Whether oxidative stress precedes hypertension or vice versa remains controversial. This is because there is evidence in support of either view [30,52]. Our results showed that the control SHR compared to control WKY had significantly increased CAT activity. Considering that SHR, compared to WKY, are known to exhibit increased oxidative stress [12,19,24,30], it is possible that the over-expressed activity of CAT might be a compensatory mechanism to protect the kidney against the deleterious effects of free radicals [43]. We are also of the view that the enhanced CAT activity might contribute considerably to the significantly reduced levels of MDA in control SHR. Surprisingly, the same rats (control SHR) also had significantly elevated BP. Normally, with the reduced levels of MDA, one would have inferred that the levels of oxidative stress were much lower in control SHR than in control WKY. However, it may not be scientifically sound to make such an inference in view of the elevated BP in control SHR coupled with the numerous evidences that support the role of oxidative stress in the development of hypertension or vice versa [30,52]. In fact, it is plausible to hypothesize that the reduced levels of MDA and increased TAS in control SHR might be consequences of enhanced CAT activity.

3. Materials and Methods

3.1. Animals

This study complied with the institutional guidelines for the Care and Use of Animals for Scientific Purposes and was approved by the Animal Ethics Committee, Universiti Sains Malaysia [USM/Animal Ethics Approval/2009/(46) (145)]. Male spontaneously hypertensive rats (SHR) and Wistar-Kyoto (WKY) rats aged 12–14 weeks and weighing 250–300 g were used. The animals were obtained from the Laboratory Animal Research Unit of Universiti Sains Malaysia, Health Campus, Kelantan, Malaysia. The rats were housed in polypropylene cages of one animal per cage. Standard pellet food and water were provided ad libitum. The rats were kept in a ventilated animal room with a 12-h dark/12 h-light cycle (lights on 7.00 a.m., lights off 7.00 p.m.) and controlled temperature (25 ± 2 °C).

3.2. Chemicals and Tualang Honey

Streptozotocin (STZ), sodium citrate buffer and thiobarbituric acid were obtained from Sigma-Aldrich (St. Louis, MO, U.S.). Superoxide dismutase and glutathione peroxidase assay kits were purchased from Cayman (MI, U.S.). GSH:GSSG assay kit was purchased from Calbiochem (CA, U.S.). Bio-Rad protein assay kit was purchased from Bio-Rad (U.S.). All other chemicals used were of analytical grade obtained from commercial sources.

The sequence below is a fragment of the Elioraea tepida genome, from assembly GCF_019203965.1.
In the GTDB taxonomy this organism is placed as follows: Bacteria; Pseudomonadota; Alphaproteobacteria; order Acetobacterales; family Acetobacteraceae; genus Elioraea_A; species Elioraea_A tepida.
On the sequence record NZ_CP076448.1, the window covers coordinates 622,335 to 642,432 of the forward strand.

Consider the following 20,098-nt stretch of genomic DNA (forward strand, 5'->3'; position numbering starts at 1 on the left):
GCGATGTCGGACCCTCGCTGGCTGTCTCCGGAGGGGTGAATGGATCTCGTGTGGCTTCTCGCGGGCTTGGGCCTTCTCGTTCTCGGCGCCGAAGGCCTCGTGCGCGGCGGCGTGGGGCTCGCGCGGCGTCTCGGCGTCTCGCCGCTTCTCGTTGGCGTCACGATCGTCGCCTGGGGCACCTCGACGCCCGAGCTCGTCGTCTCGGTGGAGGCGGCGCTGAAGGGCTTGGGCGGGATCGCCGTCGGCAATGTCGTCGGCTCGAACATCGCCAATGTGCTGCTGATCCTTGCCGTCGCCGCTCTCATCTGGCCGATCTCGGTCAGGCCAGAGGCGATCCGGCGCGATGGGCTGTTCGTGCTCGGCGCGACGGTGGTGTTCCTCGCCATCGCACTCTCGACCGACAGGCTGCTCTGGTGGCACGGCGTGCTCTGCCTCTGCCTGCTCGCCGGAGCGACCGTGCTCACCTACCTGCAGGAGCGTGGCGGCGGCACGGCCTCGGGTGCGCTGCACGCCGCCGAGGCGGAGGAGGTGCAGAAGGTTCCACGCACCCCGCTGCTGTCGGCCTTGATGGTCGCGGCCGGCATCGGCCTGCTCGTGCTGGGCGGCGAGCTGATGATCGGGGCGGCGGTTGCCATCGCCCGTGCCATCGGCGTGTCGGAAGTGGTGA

Tualang honey (AgroMas®, Malaysia) was supplied by Federal Agricultural Marketing Authority (FAMA), Kedah, Malaysia. It has the following composition: total reducing sugar (67.5%) [fructose (29.6%), glucose (30.0%), maltose (7.9%); fructose/glucose ratio (0.99)], sucrose (0.6%) and water (20.0%). Tualang honey was freshly diluted with distilled water just before administration. The daily dose of tualang honey (1.0 g/kg body weight) was chosen based on the findings from our preliminary study [16]. Our subsequent studies have also confirmed this dose to be effective and devoid of any detectable adverse events in pancreas and kidney of diabetic and non-diabetic rats [17,18].

3.3. Induction of Diabetes and Treatment

Experimental diabetes was induced in SHR and normotensive WKY rats (250–300 g) by a single intraperitoneal injection of STZ (60 mg/kg body weight; dissolved in sodium citrate buffer, pH 4.5) after an overnight fast (at least 16 hours). Control groups (non-diabetic SHR and WKY rats) received only sodium citrate buffer without STZ. Forty-eight hours after the administration of STZ or citrate buffer, fasting blood glucose concentrations were measured with a portable glucometer (Accu-Chek, Roche, Germany) using a drop of blood from the tail vein. Rats with fasting blood glucose level ≥ 12.0 mmol/L were considered diabetic and included in the study. Diabetic and non-diabetic SHR and WKY rats were randomly assigned to groups of five to seven rats. With the aid of oral gavage, once each morning, the rats were treated with distilled water or tualang honey for three weeks as shown in Table 1.

3.4. Measurement of Blood Pressure, Blood Glucose and Body Weight

Systolic blood pressure, blood glucose and body weight were measured before commencement of treatment and at the end of the treatment period. Systolic blood pressure was measured in conscious rats by a tail-cuff plethysmographic non-invasive method (Model 179, Life Science, U.S.). At least four consecutive measurements were recorded and the average was calculated. Fasting blood glucose concentrations were measured using a glucometer (Accu-Chek, Roche, Germany). The body weight was measured with the aid of a weighing balance. After treatment for 3 weeks, the animals were fasted for at least 16 hours and sacrificed by decapitation.

3.5. Processing of Tissues and Biochemical Assays